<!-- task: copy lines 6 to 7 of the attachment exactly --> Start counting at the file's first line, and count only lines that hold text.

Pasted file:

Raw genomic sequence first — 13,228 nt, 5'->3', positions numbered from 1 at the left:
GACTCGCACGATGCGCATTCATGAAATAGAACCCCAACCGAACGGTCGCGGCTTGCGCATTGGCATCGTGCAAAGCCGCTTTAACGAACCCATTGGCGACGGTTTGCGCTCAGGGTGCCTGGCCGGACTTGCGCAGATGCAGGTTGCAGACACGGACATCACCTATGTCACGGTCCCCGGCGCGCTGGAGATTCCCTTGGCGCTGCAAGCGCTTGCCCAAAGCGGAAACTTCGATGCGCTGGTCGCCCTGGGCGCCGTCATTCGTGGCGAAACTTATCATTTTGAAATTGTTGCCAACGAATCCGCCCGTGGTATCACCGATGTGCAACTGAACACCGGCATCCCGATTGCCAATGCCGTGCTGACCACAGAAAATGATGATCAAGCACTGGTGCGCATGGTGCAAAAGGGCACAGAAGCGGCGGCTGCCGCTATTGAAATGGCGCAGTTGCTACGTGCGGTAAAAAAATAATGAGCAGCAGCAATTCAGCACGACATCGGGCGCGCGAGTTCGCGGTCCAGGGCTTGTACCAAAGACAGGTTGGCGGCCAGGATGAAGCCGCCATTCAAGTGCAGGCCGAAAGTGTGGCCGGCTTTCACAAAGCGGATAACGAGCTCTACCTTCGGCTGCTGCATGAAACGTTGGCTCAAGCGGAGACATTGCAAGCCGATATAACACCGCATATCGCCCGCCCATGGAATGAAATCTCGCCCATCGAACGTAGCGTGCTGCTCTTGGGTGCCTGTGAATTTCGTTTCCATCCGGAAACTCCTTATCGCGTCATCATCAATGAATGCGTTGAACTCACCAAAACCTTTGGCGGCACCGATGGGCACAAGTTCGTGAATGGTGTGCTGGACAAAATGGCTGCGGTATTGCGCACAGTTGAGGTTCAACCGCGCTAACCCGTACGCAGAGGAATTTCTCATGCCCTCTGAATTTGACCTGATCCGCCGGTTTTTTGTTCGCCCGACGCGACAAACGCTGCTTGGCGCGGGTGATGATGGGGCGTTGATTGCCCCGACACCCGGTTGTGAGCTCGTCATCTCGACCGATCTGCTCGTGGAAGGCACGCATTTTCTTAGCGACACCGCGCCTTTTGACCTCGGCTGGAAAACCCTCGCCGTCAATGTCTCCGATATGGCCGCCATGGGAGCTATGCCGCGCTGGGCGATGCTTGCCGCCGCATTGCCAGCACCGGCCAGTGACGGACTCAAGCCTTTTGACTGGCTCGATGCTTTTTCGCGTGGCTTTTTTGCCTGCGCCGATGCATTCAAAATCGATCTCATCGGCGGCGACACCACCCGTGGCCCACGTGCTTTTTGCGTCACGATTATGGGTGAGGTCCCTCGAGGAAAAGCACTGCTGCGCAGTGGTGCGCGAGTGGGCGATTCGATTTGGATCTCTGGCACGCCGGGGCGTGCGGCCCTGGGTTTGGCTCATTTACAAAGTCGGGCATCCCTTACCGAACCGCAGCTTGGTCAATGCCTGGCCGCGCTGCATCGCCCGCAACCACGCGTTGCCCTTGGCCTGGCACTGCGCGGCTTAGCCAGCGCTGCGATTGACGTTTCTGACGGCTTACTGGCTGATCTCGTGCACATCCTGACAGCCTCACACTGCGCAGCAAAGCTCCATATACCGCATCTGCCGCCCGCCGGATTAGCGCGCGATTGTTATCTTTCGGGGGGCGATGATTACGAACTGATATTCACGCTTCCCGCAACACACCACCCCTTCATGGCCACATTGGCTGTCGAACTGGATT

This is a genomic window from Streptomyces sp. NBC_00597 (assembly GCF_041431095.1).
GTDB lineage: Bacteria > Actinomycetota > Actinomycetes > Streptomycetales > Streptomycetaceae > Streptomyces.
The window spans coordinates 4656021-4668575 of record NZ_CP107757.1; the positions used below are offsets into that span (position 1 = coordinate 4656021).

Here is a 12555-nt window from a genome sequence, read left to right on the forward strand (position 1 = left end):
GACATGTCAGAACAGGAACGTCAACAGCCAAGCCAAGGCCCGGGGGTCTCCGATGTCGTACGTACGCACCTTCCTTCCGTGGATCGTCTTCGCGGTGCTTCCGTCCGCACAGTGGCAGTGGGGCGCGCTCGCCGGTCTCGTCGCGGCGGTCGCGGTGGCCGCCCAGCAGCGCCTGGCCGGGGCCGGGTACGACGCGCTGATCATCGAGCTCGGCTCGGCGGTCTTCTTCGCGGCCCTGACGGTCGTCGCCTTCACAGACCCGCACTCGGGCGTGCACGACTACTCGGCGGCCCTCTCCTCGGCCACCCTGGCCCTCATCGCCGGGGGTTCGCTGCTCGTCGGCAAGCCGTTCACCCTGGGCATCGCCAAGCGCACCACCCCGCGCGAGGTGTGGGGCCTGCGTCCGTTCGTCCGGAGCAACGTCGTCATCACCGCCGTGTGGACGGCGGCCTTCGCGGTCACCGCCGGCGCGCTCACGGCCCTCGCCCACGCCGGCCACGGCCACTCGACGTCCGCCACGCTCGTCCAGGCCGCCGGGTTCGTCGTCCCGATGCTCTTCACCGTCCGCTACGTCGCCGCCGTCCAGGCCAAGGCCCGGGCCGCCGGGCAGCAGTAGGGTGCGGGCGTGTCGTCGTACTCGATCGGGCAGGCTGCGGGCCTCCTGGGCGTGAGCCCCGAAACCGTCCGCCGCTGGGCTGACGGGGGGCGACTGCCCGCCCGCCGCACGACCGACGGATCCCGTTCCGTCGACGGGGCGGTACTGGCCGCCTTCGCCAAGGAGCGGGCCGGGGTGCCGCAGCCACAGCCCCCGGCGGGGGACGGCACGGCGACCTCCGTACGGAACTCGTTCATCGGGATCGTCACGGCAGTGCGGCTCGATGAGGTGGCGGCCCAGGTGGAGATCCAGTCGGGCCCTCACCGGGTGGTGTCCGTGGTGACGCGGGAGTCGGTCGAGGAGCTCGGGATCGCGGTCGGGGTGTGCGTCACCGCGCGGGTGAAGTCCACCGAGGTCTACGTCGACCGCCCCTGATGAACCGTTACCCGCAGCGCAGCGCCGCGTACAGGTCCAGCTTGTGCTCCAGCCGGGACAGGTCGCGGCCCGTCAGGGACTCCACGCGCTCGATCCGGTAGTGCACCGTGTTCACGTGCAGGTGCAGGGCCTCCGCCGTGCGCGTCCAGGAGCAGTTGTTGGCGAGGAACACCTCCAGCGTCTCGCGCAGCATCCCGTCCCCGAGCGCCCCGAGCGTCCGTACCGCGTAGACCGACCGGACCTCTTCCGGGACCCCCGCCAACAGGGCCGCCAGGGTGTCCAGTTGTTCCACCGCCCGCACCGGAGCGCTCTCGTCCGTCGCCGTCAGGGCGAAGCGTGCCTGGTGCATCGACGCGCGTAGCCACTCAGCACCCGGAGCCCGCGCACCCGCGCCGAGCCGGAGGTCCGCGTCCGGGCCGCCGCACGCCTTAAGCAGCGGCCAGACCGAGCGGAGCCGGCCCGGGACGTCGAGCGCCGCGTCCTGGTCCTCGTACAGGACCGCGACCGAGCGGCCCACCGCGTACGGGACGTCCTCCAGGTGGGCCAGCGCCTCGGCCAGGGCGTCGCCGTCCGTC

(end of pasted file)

Here is a 12555-nt window from a genome sequence, read left to right on the forward strand (position 1 = left end):
GACATGTCAGAACAGGAACGTCAACAGCCAAGCCAAGGCCCGGGGGTCTCCGATGTCGTACGTACGCACCTTCCTTCCGTGGATCGTCTTCGCGGTGCTTCCGTCCGCACAGTGGCAGTGGGGCGCGCTCGCCGGTCTCGTCGCGGCGGTCGCGGTGGCCGCCCAGCAGCGCCTGGCCGGGGCCGGGTACGACGCGCTGATCATCGAGCTCGGCTCGGCGGTCTTCTTCGCGGCCCTGACGGTCGTCGCCTTCACAGACCCGCACTCGGGCGTGCACGACTACTCGGCGGCCCTCTCCTCGGCCACCCTGGCCCTCATCGCCGGGGGTTCGCTGCTCGTCGGCAAGCCGTTCACCCTGGGCATCGCCAAGCGCACCACCCCGCGCGAGGTGTGGGGCCTGCGTCCGTTCGTCCGGAGCAACGTCGTCATCACCGCCGTGTGGACGGCGGCCTTCGCGGTCACCGCCGGCGCGCTCACGGCCCTCGCCCACGCCGGCCACGGCCACTCGACGTCCGCCACGCTCGTCCAGGCCGCCGGGTTCGTCGTCCCGATGCTCTTCACCGTCCGCTACGTCGCCGCCGTCCAGGCCAAGGCCCGGGCCGCCGGGCAGCAGTAGGGTGCGGGCGTGTCGTCGTACTCGATCGGGCAGGCTGCGGGCCTCCTGGGCGTGAGCCCCGAAACCGTCCGCCGCTGGGCTGACGGGGGGCGACTGCCCGCCCGCCGCACGACCGACGGATCCCGTTCCGTCGACGGGGCGGTACTGGCCGCCTTCGCCAAGGAGCGGGCCGGGGTGCCGCAGCCACAGCCCCCGGCGGGGGACGGCACGGCGACCTCCGTACGGAACTCGTTCATCGGGATCGTCACGGCAGTGCGGCTCGATGAGGTGGCGGCCCAGGTGGAGATCCAGTCGGGCCCTCACCGGGTGGTGTCCGTGGTGACGCGGGAGTCGGTCGAGGAGCTCGGGATCGCGGTCGGGGTGTGCGTCACCGCGCGGGTGAAGTCCACCGAGGTCTACGTCGACCGCCCCTGATGAACCGTTACCCGCAGCGCAGCGCCGCGTACAGGTCCAGCTTGTGCTCCAGCCGGGACAGGTCGCGGCCCGTCAGGGACTCCACGCGCTCGATCCGGTAGTGCACCGTGTTCACGTGCAGGTGCAGGGCCTCCGCCGTGCGCGTCCAGGAGCAGTTGTTGGCGAGGAACACCTCCAGCGTCTCGCGCAGCATCCCGTCCCCGAGCGCCCCGAGCGTCCGTACCGCGTAGACCGACCGGACCTCTTCCGGGACCCCCGCCAACAGGGCCGCCAGGGTGTCCAGTTGTTCCACCGCCCGCACCGGAGCGCTCTCGTCCGTCGCCGTCAGGGCGAAGCGTGCCTGGTGCATCGACGCGCGTAGCCACTCAGCACCCGGAGCCCGCGCACCCGCGCCGAGCCGGAGGTCCGCGTCCGGGCCGCCGCACGCCTTAAGCAGCGGCCAGACCGAGCGGAGCCGGCCCGGGACGTCGAGCGCCGCGTCCTGGTCCTCGTACAGGACCGCGACCGAGCGGCCCACCGCGTACGGGACGTCCTCCAGGTGGGCCAGCGCCTCGGCCAGGGCGTCGCCGTCCGTC